There may be opportunities to contribute to research projects run by members of staff.
For the first semester of your PhD you will undertake the Postgraduate Certificate in Research Practice, which is a taught and compulsory part of the PhD programme. (Part time and distance learning students are encouraged to take this programme as early in their studies as possible, supported by a virtual learning environment when they cannot attend in person.)
This is an essential part of the PhD which will help you to get your research started and set you up for the rest of your PhD journey. There are weekly class-based sessions but much of the work focuses on your own topic, so there is considerable overlap with the work you will be doing at the same time with your supervisors.
The CEBE PGCert programme covers the conversion to PhD-level study, the personal skills necessary to succeed, literature review and research approaches. We also consider your personal research journey and career development. It does not teach specific research techniques, which will be developed with your supervisors and via separate assessment of your research skills requirements. You are also able to attend any PGCert session in any of the other faculties.
The PhD is a well-established and valued academic qualification within the sector and is highly likely to enhance career prospects. For those wanting to follow a career in teaching and researching in Higher Education, a PhD is highly desirable.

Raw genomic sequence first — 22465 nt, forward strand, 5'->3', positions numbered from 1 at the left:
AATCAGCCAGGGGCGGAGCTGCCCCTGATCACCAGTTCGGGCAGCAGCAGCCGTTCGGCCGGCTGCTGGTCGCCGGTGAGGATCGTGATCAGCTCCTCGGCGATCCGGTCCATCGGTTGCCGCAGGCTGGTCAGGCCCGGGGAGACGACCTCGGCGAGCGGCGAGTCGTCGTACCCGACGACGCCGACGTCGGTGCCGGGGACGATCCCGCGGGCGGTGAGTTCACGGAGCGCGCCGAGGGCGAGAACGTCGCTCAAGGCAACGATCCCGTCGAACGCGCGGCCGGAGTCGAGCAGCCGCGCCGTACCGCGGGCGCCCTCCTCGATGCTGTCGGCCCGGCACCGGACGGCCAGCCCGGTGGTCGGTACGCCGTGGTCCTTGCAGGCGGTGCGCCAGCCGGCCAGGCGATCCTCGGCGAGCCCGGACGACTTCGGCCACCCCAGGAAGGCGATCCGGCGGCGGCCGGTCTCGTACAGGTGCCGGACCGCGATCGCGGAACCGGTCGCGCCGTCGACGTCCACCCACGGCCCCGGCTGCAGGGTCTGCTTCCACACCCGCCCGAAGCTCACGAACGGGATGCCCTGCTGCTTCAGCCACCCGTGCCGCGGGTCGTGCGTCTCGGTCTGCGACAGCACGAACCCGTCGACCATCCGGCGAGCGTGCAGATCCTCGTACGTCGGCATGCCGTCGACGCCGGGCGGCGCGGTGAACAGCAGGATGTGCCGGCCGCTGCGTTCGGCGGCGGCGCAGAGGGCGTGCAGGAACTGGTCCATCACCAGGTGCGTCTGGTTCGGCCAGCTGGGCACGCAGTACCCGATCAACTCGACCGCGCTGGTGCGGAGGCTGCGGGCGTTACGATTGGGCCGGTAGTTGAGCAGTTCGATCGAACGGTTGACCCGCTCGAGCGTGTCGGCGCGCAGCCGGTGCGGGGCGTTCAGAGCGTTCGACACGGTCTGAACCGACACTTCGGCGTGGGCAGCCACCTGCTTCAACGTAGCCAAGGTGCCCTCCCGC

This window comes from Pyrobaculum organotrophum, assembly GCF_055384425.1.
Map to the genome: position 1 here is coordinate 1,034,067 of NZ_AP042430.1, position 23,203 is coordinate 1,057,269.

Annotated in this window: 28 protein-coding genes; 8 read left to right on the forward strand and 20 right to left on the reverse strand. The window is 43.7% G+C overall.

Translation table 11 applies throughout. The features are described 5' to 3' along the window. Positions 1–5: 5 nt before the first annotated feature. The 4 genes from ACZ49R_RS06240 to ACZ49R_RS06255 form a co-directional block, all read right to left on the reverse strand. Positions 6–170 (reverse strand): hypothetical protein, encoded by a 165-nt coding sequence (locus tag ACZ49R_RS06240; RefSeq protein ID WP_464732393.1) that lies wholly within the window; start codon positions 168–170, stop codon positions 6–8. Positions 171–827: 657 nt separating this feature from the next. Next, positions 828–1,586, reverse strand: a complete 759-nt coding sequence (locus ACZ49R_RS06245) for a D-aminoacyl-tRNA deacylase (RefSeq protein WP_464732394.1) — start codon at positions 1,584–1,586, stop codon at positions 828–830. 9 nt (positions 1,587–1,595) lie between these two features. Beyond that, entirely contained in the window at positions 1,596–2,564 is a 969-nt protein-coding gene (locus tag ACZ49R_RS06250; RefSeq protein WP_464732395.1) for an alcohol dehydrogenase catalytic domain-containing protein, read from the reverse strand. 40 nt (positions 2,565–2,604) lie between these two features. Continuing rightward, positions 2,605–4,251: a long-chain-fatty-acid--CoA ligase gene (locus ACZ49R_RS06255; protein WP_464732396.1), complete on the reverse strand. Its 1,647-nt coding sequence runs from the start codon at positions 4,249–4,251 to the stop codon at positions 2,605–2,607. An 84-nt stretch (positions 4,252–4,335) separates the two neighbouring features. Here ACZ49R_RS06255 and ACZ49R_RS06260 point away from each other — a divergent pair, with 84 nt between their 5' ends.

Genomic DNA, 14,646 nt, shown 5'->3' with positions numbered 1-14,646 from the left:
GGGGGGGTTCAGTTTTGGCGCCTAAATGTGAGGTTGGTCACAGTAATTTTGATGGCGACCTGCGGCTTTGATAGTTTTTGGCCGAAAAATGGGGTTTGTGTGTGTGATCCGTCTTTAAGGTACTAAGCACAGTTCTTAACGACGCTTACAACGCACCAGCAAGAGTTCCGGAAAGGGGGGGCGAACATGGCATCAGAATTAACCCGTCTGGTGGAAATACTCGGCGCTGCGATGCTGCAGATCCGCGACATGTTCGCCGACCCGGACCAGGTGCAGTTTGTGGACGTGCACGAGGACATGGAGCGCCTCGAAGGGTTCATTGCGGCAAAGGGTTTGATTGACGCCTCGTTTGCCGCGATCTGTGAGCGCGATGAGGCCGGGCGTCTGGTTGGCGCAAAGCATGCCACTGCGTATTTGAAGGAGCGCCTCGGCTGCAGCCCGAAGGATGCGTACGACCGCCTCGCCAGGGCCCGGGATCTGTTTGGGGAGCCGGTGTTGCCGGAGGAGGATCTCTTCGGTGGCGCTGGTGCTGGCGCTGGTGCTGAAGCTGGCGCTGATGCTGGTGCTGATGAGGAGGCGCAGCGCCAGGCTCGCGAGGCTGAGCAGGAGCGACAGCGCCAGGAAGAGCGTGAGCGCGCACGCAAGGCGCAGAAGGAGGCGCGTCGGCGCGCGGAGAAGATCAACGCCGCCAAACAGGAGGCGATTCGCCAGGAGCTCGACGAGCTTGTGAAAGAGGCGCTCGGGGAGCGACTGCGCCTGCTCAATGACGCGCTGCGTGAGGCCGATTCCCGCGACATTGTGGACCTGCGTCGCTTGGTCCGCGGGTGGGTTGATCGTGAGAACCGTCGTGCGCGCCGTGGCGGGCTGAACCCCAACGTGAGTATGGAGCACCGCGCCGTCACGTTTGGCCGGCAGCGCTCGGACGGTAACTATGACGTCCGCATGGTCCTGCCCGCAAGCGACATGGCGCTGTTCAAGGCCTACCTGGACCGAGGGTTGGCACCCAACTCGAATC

The Doctor of Philosophy or PhD is recognised worldwide and is often an essential requirement for those wishing to follow an academic or research career in industry or commerce. Our built environment PhD research degree has been designed to help you achieve a career in one of the wide range of built environment disciplines – surveying, real estate, civil engineering, planning and others – in industry, research or academia.
For some jobs a PhD is virtually a necessity – in the academic world, for example. In many professional roles it is an indicator of personal commitment, critical and creative thinking, personal management and ability to work with and even manage others, and is a step to promotion and higher-level, often managerial, roles.
From the very start of your PhD journey we encourage you to think about what happens after you graduate: how the PhD will contribute to your career plan from identifying and getting your first job to beyond. We use the VITAE research career development framework to help you plan for your future.
We have close links to a wide range of organisations in the built environment industries and professions. PhD students have benefited from these links in, for example, PhD funding (for example the developer Willmott Dixon funded a PhD bursary, and provided access to data and senior staff, for a study of BIM and the University’s new Parkside building) and access to key individuals and data (the Royal Institution of Chartered Surveyors and the Royal Institute of Town Planning have been helpful at both regional and national levels).
Some PhD topics may allow you the opportunity to work with other institutions and companies as part of your research. This could be as a placement, but this is rare for our PhDs – agreements to work with a company to collect data are much more common.
Occasionally, external funding or contacts have provided placement opportunities not directly related to the PhD research: while these contribute to your knowledge, skills and CV, they do interrupt your studies.
You can discuss your options with your potential supervisors, if you feel a placement would benefit your research.